Warren Miller (director)

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Warren Miller
Warren Miller (Filmmaker).jpg
Born(1924-10-15)October 15, 1924
Los Angeles, California, US
DiedJanuary 24, 2018(2018-01-24) (aged 93)
Orcas Island, Washington, US
  • Skier
  • film producer
  • director
Years active1950–2004
Known forSkiing films, Warren Miller Entertainment

Warren A. Miller (October 15, 1924 – January 24, 2018) was an American ski and snowboarding filmmaker.[1] He was the founder of Warren Miller Entertainment and produced, directed and narrated films until 1988. His published works include over 750 sports films, several books and hundreds of non-fiction articles.[2] Miller was inducted into the U.S. Ski Hall of Fame (1978), the Colorado Ski Hall of Fame (1995), and was awarded Lifetime Achievement Awards from the International Skiing History Association (2004) and the California Ski Industry Association (2008).[3]


Early years[edit]

Warren Anthony Miller was born in Hollywood, Los Angeles, to Helena Humphrey Miller and Albert Lincoln Miller. He had two older sisters, Mary Helen Miller and Betty Jane "BJ" Miller.[4]

As a young man he took up the hobbies of skiing, surfing, and photography. At the age of 18, with the U.S. ten months into World War II, he enlisted in the U.S. Navy and served in the South Pacific.[5] On Christmas vacation in 1944, he first filmed skiing with a borrowed camera in Yosemite.[6]

Upon his discharge from the Navy in 1946, Miller bought his first 8mm movie camera, a Bell & Howell costing $77 (equivalent to $1,070 today[7]).[8] He and a friend, Ward Baker, moved to Sun Valley, Idaho where they lived in a teardrop trailer in the parking lot of the Sun Valley ski resort, and worked as ski instructors.[5] In their free time, they filmed each other skiing to critique and improve their ski techniques. During the summers they shifted to the California coast where they filmed each other surfing.[9]

Later work[edit]

After Miller showed his skiing and surfing films to friends, with accompanying commentary, he began to receive invitations to show and narrate them at parties. In 1949, he founded Warren Miller Entertainment [WME] and began producing one feature-length ski film per year. He lent money to rent halls and theaters, and charged admission to his shows. He booked show halls near ski resorts so that he could film the next year's footage during the day, and show the current film in the evening. Before long he was showing his films in 130 cities a year.[10]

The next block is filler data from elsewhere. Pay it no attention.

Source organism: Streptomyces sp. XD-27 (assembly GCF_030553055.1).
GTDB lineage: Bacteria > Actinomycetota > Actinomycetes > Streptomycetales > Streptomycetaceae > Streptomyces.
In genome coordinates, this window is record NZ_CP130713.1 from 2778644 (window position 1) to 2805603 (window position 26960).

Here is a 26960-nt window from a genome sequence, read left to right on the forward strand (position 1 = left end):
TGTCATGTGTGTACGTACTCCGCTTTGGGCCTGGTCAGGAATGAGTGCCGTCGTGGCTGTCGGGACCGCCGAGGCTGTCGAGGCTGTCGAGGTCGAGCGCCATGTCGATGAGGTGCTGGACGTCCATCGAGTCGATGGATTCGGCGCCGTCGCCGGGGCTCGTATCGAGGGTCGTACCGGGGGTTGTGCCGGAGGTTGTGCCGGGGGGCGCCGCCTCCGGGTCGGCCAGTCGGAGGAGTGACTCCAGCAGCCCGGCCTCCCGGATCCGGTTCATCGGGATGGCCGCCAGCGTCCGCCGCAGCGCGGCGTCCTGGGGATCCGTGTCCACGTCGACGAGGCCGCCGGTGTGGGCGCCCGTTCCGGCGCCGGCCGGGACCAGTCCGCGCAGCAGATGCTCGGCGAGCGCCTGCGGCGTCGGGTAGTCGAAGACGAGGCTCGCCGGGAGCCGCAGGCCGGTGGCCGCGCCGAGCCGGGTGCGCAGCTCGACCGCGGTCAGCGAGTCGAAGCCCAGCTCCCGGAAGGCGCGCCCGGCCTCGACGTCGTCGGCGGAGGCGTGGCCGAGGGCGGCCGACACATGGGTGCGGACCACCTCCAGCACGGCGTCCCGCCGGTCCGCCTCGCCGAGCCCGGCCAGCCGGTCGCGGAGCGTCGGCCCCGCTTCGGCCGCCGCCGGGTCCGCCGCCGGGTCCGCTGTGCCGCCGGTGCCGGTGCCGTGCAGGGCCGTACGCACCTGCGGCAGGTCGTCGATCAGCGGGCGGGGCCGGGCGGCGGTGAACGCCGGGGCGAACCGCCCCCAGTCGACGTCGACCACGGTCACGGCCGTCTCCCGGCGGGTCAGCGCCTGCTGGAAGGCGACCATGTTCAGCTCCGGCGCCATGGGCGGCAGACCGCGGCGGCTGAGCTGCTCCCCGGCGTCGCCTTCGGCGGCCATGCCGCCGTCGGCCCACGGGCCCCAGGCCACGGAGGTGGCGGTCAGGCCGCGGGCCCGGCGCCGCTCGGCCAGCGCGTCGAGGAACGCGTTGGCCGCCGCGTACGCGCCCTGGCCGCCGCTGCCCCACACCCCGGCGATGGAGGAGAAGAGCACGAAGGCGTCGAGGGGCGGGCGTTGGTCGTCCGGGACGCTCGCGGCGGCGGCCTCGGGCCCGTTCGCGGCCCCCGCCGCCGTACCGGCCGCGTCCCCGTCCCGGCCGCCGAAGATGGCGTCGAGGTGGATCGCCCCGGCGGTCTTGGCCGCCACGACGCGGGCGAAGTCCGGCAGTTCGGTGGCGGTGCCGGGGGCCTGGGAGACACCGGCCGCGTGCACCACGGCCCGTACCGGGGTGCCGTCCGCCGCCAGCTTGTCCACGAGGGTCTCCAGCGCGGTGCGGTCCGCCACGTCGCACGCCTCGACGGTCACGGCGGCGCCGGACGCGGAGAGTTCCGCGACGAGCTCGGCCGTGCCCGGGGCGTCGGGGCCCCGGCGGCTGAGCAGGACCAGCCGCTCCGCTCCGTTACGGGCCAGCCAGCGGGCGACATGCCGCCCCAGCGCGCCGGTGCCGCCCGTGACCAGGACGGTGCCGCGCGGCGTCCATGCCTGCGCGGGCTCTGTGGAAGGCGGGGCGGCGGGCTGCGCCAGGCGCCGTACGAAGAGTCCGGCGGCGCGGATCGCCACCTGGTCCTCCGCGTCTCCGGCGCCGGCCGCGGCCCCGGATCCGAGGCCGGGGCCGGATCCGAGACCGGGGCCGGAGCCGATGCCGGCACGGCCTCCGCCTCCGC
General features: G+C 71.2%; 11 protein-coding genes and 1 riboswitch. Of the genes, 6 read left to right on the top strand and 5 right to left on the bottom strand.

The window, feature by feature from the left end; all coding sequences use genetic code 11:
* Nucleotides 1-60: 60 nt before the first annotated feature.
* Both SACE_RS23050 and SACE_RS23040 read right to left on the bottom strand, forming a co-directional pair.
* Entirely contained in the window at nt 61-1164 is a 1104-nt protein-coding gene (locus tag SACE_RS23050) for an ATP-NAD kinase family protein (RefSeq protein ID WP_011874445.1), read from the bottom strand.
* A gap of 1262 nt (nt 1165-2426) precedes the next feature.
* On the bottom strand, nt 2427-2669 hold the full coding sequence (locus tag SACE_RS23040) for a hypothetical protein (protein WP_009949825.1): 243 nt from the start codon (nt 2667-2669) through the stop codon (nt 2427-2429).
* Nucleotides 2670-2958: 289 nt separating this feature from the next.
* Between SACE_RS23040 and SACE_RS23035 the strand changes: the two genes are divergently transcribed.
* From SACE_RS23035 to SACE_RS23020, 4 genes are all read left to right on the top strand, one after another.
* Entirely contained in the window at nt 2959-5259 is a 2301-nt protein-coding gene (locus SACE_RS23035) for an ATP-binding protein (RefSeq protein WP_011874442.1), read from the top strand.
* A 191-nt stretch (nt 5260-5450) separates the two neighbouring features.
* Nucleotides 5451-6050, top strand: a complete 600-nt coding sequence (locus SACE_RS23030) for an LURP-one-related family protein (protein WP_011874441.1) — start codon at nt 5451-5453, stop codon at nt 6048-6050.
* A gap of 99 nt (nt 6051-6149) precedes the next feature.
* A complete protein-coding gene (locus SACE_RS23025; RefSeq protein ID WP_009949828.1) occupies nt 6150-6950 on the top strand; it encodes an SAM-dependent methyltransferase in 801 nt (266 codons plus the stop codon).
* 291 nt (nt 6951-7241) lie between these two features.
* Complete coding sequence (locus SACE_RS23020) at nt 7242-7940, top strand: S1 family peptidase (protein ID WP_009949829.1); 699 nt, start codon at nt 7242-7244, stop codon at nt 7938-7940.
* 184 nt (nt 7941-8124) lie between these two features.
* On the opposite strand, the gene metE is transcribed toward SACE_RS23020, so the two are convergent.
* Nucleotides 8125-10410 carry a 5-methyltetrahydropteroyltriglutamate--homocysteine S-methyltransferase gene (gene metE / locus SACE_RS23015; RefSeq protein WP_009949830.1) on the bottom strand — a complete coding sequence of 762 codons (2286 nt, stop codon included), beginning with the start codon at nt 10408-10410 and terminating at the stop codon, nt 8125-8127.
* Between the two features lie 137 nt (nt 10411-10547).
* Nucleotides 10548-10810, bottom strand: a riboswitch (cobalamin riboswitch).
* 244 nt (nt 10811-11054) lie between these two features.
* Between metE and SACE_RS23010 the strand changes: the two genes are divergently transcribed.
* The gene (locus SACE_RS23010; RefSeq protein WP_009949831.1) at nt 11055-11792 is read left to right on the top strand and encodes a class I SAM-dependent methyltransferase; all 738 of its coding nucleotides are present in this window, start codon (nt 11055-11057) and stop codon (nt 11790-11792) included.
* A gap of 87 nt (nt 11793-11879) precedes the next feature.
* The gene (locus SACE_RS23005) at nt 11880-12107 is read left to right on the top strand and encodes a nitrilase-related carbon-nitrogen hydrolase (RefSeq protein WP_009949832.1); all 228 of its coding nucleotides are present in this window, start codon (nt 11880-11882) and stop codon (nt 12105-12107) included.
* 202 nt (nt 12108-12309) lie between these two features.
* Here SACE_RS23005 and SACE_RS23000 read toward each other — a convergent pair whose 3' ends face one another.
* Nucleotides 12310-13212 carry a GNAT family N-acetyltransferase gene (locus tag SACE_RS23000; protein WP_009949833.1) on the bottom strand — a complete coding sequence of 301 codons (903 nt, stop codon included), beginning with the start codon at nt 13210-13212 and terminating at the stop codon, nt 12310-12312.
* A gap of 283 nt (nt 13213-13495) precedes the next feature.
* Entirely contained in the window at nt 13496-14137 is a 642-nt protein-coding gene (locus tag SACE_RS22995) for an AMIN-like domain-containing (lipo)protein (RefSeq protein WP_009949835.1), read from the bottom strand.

Miller continued to head Warren Miller Entertainment until the late 1980s when he sold the company to his son, Kurt Miller. Kurt later sold the company to Time, Inc., which sold it in 2007 to Bonnier Corporation, which was itself acquired by Active Interest Media in 2013.[11] The company still produces a new film every year, but Miller himself was not actively involved after 2004.[12]

While transitioning out of his executive role, Miller still maintained his creative role as director and narrator for the films into the 1990s. The makers of later films, including Warren Miller's Higher Ground (2005) and Warren Miller's Off the Grid (2006), used Miller's narration from previous films rather than recording new narration.[13][14]

In late 2010, Miller presented 'An Evening with Warren Miller' to two sold-out audiences at Seattle's Benaroya Hall.[15]

Personal life[edit]

Miller's first wife Jean, mother of his oldest son Scott, died of cancer when her son was just one and half years old. Miller then married Dorothy Marion Roberts in 1955. The marriage produced two children, a daughter Chris Ann (1957) and Kurt James (1959). The two were married for twenty years and lived in Hermosa Beach, California[16] where the Warren Miller Production film company was located for almost 40 years.

Miller and his wife of 30 years, Laurie, lived on Orcas Island in the San Juan Islands north of Seattle.

In September 2016, Miller self-published his autobiography, Freedom Found: My Life Story.[17] Andy Bigford, former editor-in-chief and publisher of Ski Magazine, co-authored the book, and Miller's wife contributed as well. After a sold out first printing, a second printing was released in December 2017.[17]

Miller died January 24, 2018, at his home on Orcas Island.[2]


# Year Title
1 1950 Deep And Light
2 1951 California Skis
3 1952 Wandering Skis
4 1953 Ski Fantasy
5 1954 Symphony On Skis
6 1955 Invitation To Skiing
7 1956 Have Skis, Will Travel
8 1957 Anyone For Skiing?
9 1958 Are Your Skis On Straight?
10 1959 Let's Go Skiing